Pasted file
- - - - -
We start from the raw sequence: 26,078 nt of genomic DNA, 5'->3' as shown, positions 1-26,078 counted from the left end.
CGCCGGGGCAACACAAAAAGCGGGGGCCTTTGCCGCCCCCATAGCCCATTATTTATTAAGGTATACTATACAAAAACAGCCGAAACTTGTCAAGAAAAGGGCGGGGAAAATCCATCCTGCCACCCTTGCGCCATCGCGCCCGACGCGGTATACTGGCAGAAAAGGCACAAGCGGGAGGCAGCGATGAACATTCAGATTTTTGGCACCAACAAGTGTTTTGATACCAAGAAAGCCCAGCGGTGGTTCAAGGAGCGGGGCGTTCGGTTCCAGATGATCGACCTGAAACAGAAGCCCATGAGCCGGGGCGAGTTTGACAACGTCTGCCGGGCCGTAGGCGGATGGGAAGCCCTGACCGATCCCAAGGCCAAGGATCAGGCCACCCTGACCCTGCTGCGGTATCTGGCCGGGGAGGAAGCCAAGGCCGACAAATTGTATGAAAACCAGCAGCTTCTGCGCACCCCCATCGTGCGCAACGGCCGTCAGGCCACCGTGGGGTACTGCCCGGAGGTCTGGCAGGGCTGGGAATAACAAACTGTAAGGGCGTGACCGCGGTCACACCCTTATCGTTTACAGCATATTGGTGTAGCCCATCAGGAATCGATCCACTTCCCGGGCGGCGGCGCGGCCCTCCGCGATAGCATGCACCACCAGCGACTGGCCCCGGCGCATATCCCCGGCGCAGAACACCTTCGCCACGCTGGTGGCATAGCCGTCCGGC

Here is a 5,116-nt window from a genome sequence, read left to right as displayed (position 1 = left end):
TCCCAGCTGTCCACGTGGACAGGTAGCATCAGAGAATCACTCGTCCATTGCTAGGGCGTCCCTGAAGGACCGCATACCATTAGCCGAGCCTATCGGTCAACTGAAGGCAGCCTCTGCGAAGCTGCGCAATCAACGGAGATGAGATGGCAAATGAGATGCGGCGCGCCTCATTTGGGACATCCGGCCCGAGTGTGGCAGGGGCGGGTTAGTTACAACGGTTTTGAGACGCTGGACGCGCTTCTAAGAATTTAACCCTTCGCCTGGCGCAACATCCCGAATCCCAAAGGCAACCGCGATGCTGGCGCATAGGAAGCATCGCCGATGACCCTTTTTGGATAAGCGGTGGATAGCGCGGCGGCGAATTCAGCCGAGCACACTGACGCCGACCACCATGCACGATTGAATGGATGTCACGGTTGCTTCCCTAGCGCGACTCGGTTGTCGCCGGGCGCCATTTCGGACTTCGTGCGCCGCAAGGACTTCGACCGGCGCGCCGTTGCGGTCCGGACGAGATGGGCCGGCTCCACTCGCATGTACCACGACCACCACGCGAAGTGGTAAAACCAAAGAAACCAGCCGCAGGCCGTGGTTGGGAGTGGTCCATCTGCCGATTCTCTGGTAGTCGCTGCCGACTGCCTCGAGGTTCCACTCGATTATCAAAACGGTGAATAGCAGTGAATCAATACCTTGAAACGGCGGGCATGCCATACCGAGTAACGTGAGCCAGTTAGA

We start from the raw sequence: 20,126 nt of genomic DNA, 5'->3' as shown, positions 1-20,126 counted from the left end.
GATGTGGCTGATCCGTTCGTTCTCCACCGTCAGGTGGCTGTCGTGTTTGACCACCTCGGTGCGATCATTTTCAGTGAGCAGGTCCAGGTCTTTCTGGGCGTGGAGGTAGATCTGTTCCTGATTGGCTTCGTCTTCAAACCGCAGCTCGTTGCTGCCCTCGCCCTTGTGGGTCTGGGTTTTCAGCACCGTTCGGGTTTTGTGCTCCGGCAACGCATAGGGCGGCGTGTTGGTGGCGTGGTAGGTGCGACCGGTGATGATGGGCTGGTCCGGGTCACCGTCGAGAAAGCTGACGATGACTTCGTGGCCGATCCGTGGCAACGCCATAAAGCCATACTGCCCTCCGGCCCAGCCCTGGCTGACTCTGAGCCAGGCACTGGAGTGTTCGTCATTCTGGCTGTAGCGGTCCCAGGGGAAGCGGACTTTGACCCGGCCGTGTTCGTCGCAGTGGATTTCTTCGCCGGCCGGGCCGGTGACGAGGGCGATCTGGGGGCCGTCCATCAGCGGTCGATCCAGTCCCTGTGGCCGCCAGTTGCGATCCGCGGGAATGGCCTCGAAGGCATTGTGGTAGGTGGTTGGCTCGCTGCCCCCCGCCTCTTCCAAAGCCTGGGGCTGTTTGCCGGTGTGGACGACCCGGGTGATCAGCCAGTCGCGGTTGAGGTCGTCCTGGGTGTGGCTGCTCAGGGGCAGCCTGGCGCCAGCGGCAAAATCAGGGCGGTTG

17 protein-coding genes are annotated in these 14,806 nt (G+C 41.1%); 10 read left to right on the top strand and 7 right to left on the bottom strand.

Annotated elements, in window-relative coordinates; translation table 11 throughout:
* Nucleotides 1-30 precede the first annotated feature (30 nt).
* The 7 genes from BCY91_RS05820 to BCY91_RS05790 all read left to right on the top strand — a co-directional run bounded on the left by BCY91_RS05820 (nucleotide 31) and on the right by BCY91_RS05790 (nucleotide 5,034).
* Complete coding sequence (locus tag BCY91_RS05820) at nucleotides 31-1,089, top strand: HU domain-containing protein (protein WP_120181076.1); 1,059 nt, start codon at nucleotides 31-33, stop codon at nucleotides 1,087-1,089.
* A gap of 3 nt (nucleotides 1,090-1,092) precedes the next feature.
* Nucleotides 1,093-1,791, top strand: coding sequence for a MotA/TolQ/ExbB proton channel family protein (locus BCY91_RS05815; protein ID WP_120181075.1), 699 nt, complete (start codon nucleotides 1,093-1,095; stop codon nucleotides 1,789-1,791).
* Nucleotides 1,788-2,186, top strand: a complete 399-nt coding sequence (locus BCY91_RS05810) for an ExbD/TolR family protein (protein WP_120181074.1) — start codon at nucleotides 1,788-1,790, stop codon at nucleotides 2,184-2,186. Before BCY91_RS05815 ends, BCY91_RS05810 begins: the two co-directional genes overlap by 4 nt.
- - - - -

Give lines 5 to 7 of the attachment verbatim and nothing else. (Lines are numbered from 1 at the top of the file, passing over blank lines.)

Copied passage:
We start from the raw sequence: 20,126 nt of genomic DNA, 5'->3' as shown, positions 1-20,126 counted from the left end.
GATGTGGCTGATCCGTTCGTTCTCCACCGTCAGGTGGCTGTCGTGTTTGACCACCTCGGTGCGATCATTTTCAGTGAGCAGGTCCAGGTCTTTCTGGGCGTGGAGGTAGATCTGTTCCTGATTGGCTTCGTCTTCAAACCGCAGCTCGTTGCTGCCCTCGCCCTTGTGGGTCTGGGTTTTCAGCACCGTTCGGGTTTTGTGCTCCGGCAACGCATAGGGCGGCGTGTTGGTGGCGTGGTAGGTGCGACCGGTGATGATGGGCTGGTCCGGGTCACCGTCGAGAAAGCTGACGATGACTTCGTGGCCGATCCGTGGCAACGCCATAAAGCCATACTGCCCTCCGGCCCAGCCCTGGCTGACTCTGAGCCAGGCACTGGAGTGTTCGTCATTCTGGCTGTAGCGGTCCCAGGGGAAGCGGACTTTGACCCGGCCGTGTTCGTCGCAGTGGATTTCTTCGCCGGCCGGGCCGGTGACGAGGGCGATCTGGGGGCCGTCCATCAGCGGTCGATCCAGTCCCTGTGGCCGCCAGTTGCGATCCGCGGGAATGGCCTCGAAGGCATTGTGGTAGGTGGTTGGCTCGCTGCCCCCCGCCTCTTCCAAAGCCTGGGGCTGTTTGCCGGTGTGGACGACCCGGGTGATCAGCCAGTCGCGGTTGAGGTCGTCCTGGGTGTGGCTGCTCAGGGGCAGCCTGGCGCCAGCGGCAAAATCAGGGCGGTTG

17 protein-coding genes are annotated in these 14,806 nt (G+C 41.1%); 10 read left to right on the top strand and 7 right to left on the bottom strand.